Having someone love me this much shook me up. Until he proposed, I'm not sure I really believed him. The night we got engaged, and all the nights thereafter, I slept like a dog in the sun. Something important had been settled, although I had denied, or ignored, for many years that "that something" was important to me.
Happiness is a tricky thing. Sometimes friends don't want to hear about it. Happiness feels frivolous, as opposed to angst, which is more substantial and inspires artists and heartfelt talks. Happiness also makes you paranoid. Many brides I know became fatalistic before their weddings, sure that an illness or a car or plane crash would prevent them from walking down the aisle.
I read this excerpt from Laurie Colwin's short story "The Lone Pilgrim" to the assembled at our rehearsal dinner the night before our wedding. Some of the guests were undoubtedly bewildered by it, but I know you will appreciate how alienated the narrator feels from her own fairy tale:
You long for someone to love. You find him. You pine for him. Suddenly, you discover that you are loved in return. You marry. Before you do, you count up the days you spent in other people's children to bed. You have basked in a sense of domesticity you have not created but enjoy. The Lone Pilgrim sits at the dinner parties of others, partakes, savors, and goes home in a taxi alone.
Those days were spent in quest—the quest to settle your own life, and now the search has ended. Your imagined happiness is yours. Therefore, you lose your old bearings. On the one side is your happiness, and on the other is your past—the self you were used to, going through life alone, heir to your own experience. Once you commit yourself, everything changes and the rest of your life seems to you like a dark forest on the property you have recently acquired. It is yours, but still you are afraid to enter it, wondering what you might find: a little chapel, a stand of birches, wolves, snakes, the worst you can imagine, or the best. You take one timid step forward, but then you realize that you are not alone. You take someone's hand—[your fiancé's]—and strain through the darkness to see ahead.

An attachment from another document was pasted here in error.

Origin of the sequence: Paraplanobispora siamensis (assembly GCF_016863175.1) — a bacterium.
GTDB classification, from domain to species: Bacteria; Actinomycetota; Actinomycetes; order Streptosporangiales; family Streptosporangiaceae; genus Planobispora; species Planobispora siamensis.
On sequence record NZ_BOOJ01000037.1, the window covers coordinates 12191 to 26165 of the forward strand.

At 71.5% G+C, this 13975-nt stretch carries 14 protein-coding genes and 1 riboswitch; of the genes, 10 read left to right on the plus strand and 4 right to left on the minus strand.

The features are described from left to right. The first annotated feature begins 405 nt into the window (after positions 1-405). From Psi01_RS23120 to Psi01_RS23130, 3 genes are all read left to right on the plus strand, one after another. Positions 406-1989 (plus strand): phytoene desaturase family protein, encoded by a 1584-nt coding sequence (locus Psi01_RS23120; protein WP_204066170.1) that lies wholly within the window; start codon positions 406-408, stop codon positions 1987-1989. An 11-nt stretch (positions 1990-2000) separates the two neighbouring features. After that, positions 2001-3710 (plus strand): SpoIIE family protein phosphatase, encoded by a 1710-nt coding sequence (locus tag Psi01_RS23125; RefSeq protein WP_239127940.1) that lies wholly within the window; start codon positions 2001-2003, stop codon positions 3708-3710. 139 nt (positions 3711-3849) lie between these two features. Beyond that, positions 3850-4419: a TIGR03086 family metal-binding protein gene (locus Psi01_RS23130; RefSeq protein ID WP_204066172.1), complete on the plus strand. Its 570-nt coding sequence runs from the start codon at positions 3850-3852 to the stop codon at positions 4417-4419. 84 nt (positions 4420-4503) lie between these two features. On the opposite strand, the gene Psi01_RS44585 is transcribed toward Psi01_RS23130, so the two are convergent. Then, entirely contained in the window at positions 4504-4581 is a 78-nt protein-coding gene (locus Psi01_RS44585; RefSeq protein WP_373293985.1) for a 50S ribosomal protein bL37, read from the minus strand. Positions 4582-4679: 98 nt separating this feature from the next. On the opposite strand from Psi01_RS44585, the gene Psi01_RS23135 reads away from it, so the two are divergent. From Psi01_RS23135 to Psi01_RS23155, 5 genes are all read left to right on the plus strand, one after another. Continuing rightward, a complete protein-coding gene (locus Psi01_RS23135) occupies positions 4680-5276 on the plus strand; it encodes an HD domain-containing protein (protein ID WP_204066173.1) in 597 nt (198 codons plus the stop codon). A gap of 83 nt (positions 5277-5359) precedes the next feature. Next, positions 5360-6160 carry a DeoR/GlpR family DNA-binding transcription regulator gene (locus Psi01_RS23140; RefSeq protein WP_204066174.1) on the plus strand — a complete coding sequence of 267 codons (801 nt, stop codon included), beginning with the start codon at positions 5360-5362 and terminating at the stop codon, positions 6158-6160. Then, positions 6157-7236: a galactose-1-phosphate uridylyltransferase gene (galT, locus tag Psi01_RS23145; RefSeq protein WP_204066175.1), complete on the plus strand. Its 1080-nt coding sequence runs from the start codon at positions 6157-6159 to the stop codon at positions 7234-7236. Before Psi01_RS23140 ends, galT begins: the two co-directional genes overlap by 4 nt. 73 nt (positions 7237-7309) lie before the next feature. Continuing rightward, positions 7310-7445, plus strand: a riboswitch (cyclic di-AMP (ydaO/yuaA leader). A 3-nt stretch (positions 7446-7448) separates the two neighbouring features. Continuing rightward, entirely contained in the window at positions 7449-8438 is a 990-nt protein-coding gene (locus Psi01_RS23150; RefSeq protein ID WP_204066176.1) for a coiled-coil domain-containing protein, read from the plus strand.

That which you and your fiancé will strain through the darkness to see ahead is change, a virtual tsunami of change, which brings me to the second growing pain brides experience.
You Will Be Bombarded with Change
If you have dated or lived with your husband-to-be for a while, marriage may feel like a natural and logical step for you. But for most of the women I interviewed, marriage was not just a technicality. It often prompted a makeover of their lives.
Natasha, a twenty-six-year-old bride from Portland, Oregon, met her future husband, Israel, at a New Year's Eve dance at church and married him five-and-a- half months later. Natasha is white and Israel is African-American but these differences didn't intimidate them, having been raised to love all people and having the support of a broad-minded church community. And yet they couldn't have been prepared for the scrutiny they'd endure as a biracial couple with the onset of the O. J. Simpson media frenzy.
At her job as a corporate receptionist, Natasha was appalled to have colleagues ask her "Does your husband beat you?", or say things like "I don't do dark meat, not even on Thanksgiving." Then, one time when they were driving on the highway, they were followed into a rest stop and chastised by a group of teenagers who appeared to be "skinheads." Fortunately, Natasha and Israel have been happily married for four years now, and their relationship has been bolstered by the difficulties they have had to overcome. Nevertheless, the culture shock they experienced with marriage was immense.
Another bride I know experienced a vastly different form of culture shock, moving from Pennsylvania to China to join her fiancé, an American starting a business in Shanghai. Thirty-year-old Eliza learned Mandarin, found a job with an American company, lived with her betrothed for the first time, ate all sorts of things she didn't recognize, grew to love China and the people she met, supported her fiancé through the start-up of his business, and planned two weddings, one in China and the other in the States, all in one year. "Who needs a honeymoon?!" she laughs. "The whole engagement has been an adventure!"